The "Baby Scene" that ends the film was shot and edited as a stylistic homage to Psycho, and also to rival the "crucifix masturbation" in The Exorcist.[11]

Post-production Edit

The film was edited by Erik Kristopher Myers.

The post-production of "Roulette" was plagued by audio mixing issues, pushing back the initial screening of the film. The color correction was coordinated by Myers to produce different moods between leading character story lines and varying scenes.

“Again, no money, piecemeal equipment and a lot of coffee," Myers said. "There were literally no days off. No birthdays, holidays. Still I pushed on, somewhat obsessively.”[4]

Sound was eventually completed by Studio Unknown in 2011.

Scoring Edit

The original score for the film was written and recorded by Dan Schepleng, and supervised by Erik Kristopher Myers.

Release Edit

Roulette was initially screened in rough cut form at the Charles Theater in Baltimore in November 2010. The screening was as jinxed as the production, due to technical issues.[12]

The film was released on home media and streaming services in the fall of 2013, selling out on within twenty-four hours. It reached number 18 on the iTunes UK charts for independent films in January 2014.[13]

Reception Edit

Ain't It Cool News lauded the film, saying, "Roulette really shocked me by the time it was through. It’s an impressive early effort from a filmmaker who I hope continues to grow and evolve, gaining more experience and some more talented actors to work with on his next venture. As is, Roulette is a film that shocked and surprised me, holding my attention until the last second and making me replay scenes in my head to make sure they all fit. The film deals with everything from abortion to infidelity to AIDS to alcoholism, and a crate load of other baggage—enough for a hospital full of patients—and while this might feel like a lot of stuff to carry for the three leads, Myers’ tight script and tense directing makes it all work. If you’re looking for impressive storytelling, Roulette has it big time."[14]

The Los Angeles Times called it "a complicated, Rubik's Cube of a movie, not to mention a remarkably assured first effort",[15] while Cary Conley of Rogue Cinema said, “I would be surprised if I saw any other film in 2013 that comes close to the emotional impact that Roulette has.”[16] stated that Roulette is Erik Kristopher Myers’ “filmmaking soul laid bare for all to see should they have the mind and stomach to.”[17] Way Too Indie says, "The pacing of the film is superb and really allows the director to tease the viewer with only pieces of the story to keep the suspense at a high level."[18] The film was also reviewed in April 2013 by The After Movie Diner podcast program, Episode 78 – Back to Baltimore, where Baltimore filmmaking was discussed, with a focus on Roulette.[19]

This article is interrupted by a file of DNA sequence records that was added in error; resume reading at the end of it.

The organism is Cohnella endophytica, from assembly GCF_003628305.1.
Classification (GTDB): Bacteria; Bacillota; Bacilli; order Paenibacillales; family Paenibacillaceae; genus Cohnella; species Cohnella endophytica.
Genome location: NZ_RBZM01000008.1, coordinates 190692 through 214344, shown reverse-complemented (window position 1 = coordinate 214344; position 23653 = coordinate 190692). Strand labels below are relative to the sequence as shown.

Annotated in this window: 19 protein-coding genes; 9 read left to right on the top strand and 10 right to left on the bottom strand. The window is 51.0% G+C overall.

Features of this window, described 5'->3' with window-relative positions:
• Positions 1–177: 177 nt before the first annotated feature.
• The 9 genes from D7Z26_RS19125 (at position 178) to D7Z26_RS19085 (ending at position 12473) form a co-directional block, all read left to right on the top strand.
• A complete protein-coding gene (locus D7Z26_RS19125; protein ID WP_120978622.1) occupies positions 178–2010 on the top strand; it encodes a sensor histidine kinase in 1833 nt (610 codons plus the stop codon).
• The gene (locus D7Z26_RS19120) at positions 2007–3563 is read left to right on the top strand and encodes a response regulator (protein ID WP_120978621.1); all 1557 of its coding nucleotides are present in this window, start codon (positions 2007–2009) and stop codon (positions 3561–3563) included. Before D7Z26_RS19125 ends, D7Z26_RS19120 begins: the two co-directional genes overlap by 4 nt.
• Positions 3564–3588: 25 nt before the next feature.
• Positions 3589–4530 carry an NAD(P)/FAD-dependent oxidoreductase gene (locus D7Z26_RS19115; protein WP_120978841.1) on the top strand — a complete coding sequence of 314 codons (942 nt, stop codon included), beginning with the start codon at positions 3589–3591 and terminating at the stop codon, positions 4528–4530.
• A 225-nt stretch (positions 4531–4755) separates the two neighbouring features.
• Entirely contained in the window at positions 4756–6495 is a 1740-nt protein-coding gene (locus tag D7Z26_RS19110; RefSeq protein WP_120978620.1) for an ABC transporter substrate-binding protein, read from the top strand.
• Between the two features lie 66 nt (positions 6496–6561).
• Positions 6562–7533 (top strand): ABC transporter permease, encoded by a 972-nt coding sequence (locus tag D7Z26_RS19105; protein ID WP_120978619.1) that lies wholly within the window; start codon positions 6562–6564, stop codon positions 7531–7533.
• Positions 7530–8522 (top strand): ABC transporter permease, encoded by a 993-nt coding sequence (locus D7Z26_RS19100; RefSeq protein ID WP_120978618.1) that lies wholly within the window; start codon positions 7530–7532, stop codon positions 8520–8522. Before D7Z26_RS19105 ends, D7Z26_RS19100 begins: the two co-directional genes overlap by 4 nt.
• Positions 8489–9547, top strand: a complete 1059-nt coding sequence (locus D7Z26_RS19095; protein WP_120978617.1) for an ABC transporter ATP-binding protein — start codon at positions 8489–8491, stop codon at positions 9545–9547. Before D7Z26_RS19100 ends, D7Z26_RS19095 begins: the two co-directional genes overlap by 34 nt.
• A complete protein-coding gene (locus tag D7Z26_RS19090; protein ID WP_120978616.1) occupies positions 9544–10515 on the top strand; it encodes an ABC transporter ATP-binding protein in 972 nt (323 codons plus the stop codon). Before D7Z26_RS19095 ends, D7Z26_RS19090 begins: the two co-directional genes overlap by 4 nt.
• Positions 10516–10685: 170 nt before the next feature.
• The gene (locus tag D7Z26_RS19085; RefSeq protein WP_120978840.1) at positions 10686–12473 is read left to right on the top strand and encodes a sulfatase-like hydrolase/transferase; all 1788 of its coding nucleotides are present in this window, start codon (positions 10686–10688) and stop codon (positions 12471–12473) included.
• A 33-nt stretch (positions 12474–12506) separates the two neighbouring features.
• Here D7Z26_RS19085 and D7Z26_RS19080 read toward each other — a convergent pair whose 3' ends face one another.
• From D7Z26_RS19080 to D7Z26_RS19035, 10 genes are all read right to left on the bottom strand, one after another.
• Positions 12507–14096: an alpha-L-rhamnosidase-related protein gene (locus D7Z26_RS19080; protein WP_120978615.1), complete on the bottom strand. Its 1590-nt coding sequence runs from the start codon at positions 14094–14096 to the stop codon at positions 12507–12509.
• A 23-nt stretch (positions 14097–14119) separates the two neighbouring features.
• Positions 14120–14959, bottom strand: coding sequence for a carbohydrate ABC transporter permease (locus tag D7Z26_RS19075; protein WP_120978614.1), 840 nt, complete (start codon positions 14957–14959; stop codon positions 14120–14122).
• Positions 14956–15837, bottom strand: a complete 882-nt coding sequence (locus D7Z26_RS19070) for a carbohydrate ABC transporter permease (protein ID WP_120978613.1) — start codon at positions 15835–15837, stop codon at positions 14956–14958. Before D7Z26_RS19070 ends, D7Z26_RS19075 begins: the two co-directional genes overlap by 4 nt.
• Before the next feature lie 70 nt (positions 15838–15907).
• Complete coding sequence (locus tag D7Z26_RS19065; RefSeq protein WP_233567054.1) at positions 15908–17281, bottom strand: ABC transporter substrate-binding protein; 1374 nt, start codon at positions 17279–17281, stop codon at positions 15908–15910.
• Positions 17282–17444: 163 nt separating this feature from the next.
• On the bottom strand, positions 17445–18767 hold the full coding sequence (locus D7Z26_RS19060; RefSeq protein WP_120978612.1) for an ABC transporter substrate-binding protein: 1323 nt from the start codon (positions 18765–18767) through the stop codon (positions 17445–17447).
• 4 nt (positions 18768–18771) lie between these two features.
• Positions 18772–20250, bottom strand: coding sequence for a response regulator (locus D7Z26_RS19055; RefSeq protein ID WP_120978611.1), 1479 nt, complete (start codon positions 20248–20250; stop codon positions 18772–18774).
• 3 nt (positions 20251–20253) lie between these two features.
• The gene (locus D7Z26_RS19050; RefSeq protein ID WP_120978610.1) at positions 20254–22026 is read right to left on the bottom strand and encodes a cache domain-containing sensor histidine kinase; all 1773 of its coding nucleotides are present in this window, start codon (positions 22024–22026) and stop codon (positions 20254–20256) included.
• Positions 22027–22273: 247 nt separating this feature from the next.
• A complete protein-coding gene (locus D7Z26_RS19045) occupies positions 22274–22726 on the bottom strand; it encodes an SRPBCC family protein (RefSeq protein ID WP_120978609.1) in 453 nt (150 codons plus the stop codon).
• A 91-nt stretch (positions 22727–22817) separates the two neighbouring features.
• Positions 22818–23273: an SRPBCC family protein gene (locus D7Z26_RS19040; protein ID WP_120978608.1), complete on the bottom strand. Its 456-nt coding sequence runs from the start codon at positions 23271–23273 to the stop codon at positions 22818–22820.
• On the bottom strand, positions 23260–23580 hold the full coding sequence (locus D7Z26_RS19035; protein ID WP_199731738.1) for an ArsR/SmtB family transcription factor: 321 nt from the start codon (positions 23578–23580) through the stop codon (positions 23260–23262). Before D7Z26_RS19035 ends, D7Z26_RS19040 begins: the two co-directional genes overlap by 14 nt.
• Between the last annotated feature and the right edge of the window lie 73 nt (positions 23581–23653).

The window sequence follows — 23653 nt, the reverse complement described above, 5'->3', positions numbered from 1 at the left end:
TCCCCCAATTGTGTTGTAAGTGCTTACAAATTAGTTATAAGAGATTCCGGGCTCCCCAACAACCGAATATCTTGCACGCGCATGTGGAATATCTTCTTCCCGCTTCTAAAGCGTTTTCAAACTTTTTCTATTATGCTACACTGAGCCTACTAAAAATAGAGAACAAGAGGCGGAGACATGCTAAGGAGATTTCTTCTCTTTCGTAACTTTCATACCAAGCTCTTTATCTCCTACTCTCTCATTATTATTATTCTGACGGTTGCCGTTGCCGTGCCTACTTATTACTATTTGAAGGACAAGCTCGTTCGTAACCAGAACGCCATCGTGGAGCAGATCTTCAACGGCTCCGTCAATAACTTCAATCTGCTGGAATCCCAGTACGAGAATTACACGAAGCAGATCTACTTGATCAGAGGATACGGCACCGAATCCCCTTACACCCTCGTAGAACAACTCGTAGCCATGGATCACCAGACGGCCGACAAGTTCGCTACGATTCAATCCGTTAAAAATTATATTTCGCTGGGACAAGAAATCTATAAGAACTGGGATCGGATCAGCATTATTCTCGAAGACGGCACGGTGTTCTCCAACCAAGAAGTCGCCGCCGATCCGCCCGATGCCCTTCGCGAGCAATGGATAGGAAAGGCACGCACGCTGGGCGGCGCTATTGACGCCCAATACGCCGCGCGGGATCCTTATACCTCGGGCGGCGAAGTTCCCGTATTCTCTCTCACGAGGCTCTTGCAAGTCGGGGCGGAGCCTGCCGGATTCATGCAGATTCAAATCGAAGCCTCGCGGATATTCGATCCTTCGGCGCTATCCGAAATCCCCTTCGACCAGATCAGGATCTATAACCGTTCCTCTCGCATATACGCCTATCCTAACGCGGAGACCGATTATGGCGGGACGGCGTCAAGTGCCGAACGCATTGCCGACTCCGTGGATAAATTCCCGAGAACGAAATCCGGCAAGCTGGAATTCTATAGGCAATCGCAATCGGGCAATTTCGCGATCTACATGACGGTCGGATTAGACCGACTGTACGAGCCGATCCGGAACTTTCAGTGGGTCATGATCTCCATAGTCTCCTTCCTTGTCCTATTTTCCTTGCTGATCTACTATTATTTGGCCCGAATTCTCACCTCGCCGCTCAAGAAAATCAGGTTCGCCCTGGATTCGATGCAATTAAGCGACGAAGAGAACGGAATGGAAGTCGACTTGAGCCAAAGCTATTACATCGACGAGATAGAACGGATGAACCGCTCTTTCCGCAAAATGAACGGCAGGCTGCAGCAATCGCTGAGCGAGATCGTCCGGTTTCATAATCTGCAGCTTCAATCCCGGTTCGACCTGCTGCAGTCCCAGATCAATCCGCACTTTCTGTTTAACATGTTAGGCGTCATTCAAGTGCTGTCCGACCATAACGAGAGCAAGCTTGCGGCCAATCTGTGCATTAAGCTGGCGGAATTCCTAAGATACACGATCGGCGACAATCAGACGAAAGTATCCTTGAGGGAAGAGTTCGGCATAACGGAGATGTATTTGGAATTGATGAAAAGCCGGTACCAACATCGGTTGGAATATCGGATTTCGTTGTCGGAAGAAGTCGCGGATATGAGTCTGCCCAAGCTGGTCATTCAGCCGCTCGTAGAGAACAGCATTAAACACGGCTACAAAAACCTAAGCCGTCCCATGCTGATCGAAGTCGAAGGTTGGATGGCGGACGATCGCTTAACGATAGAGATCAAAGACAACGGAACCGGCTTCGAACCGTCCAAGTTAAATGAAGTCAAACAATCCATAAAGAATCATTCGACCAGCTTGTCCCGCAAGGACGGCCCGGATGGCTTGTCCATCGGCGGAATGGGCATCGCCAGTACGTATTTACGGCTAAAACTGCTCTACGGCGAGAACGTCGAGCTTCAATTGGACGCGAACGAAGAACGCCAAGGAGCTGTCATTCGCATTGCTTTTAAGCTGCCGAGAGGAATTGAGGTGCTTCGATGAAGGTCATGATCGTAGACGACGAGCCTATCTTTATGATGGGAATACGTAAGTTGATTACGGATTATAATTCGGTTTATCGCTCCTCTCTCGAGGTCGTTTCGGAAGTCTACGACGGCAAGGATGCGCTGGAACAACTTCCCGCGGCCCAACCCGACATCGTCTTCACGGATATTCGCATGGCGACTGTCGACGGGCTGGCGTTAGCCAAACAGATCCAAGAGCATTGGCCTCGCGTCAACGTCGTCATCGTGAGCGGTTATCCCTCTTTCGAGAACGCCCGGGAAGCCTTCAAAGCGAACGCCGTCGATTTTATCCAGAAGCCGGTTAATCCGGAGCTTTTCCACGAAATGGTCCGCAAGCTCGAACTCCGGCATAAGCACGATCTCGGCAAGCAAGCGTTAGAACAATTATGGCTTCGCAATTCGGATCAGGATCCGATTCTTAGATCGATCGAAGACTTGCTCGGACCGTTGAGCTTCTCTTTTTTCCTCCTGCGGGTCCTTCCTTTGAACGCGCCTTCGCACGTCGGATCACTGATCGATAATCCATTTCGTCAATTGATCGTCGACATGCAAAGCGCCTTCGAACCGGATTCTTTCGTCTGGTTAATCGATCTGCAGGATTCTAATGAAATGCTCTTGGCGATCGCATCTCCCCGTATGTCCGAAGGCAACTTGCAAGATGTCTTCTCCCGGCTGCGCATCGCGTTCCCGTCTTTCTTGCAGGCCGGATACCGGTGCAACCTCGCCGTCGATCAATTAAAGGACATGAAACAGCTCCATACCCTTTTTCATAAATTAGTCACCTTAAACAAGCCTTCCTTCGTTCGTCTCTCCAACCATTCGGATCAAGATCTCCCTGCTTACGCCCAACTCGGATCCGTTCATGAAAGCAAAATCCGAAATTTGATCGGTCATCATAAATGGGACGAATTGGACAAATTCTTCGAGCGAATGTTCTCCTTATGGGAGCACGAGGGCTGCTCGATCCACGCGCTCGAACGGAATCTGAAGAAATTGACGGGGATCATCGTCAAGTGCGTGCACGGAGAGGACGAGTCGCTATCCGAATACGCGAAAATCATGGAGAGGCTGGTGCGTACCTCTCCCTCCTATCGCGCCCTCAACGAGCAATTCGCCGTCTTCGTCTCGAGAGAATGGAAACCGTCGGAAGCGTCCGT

Awards Edit

  • 2011 World Music & Independent Film Festival – Best Director (DMV) – Erik Kristopher Myers
  • 2011 World Music & Independent Film Festival – Best Actor (DMV) – Will Haza
  • 2011 World Music & Independent Film Festival – Best Actress (DMV) – Ali Lukowski
  • 2012 Hot Media International Film Festival – Best Drama Feature Film
  • 2012 Hot Media International Film Festival – Best Director – Erik Kristopher Myers
  • 2012 Hot Media International Film Festival – Best Screenplay – Erik Kristopher Myers
  • 2012 Hot Media International Film Festival – Best Actress – Ali Lukowski
  • 2012 World Music & Independent Film Festival - Best Film
  • 2013 Marina del Ray Film Festival - Official Selection
  • 2014 Vegas Cinefest - Official Selection
  • 2014 Indie Capitol Awards - Best Editing - Erik Kristopher Myers
  • 2014 Indie Capitol Awards - Best Film

References Edit

  1. ^ "WMIFF - 2011 Winners". wmiff2017. Retrieved 20 May 2020.
  2. ^ "ROULETTE: An Award-Winning Motion Picture at Smash or Trash Indie Filmmaking". Retrieved 20 May 2020.
  3. ^ a b "Stream DC101 Mike Jones Roulette Interview Free - DC101". Retrieved 8 June 2016.
  4. ^ a b c d "Indie film by Erik Kristopher Myers garners awards; earns release on DVD". Retrieved 8 June 2016.
  5. ^ "An Interview with Erik Myers – By Cary Conley". Retrieved 8 June 2016.
  6. ^ Baltimore Student Media[dead link]
  7. ^ Group, Baltimore Sun Media. "Indie film director backdrops Harford Co. in psycho thriller". Retrieved 8 June 2016.
  8. ^ islandguy7 (22 November 2009). "Luck of the Draw: The Making of "Roulette" Part 12". Retrieved 8 June 2016 – via YouTube.
  9. ^ islandguy7 (2 December 2009). "Luck of the Draw: The Making of "Roulette" Part 13". Retrieved 8 June 2016 – via YouTube.
  10. ^ islandguy7 (4 April 2010). "Luck of the Draw: The Making of "Roulette" Part 16". Retrieved 8 June 2016 – via YouTube.
  12. ^ Tommy Duncan (11 August 2011). "The Charles Experience -Behind the scenes of Roulette: a film by Erik Kristopher Myers". Retrieved 8 June 2016 – via YouTube.
  13. ^ "The Orchard Chart Toppers: January 2014 - The Daily Rind". 7 February 2014. Retrieved 8 June 2016.
  14. ^ bug, ambush. "AICN HORROR looks at PROXY! THE LASHMAN! 13 SINS! CAMP DREAD! ROULETTE! POSEIDON REX! CONFINE!". Retrieved 8 June 2016.
  15. ^ "Movies: Erik Kristopher Myers' "Roulette"". Archived from the original on 24 December 2014. Retrieved 8 June 2016 – via LA Times.
  16. ^ Conley, Carey. "Film Reviews: Roulette (2012)". 3 Apr. 2013. Web.
  17. ^ "Roulette Review". 19 November 2011. Web.
  18. ^ "Roulette Movie, Review - Way Too Indie". 21 November 2013. Retrieved 8 June 2016.
  19. ^ Consol, Nicholas Dr. – Guest. "EPISODE 78 – Back to Baltimore – Roulette/President's Day/Witch's Brew". 15 Apr. 2013. Audio podcast.

External links Edit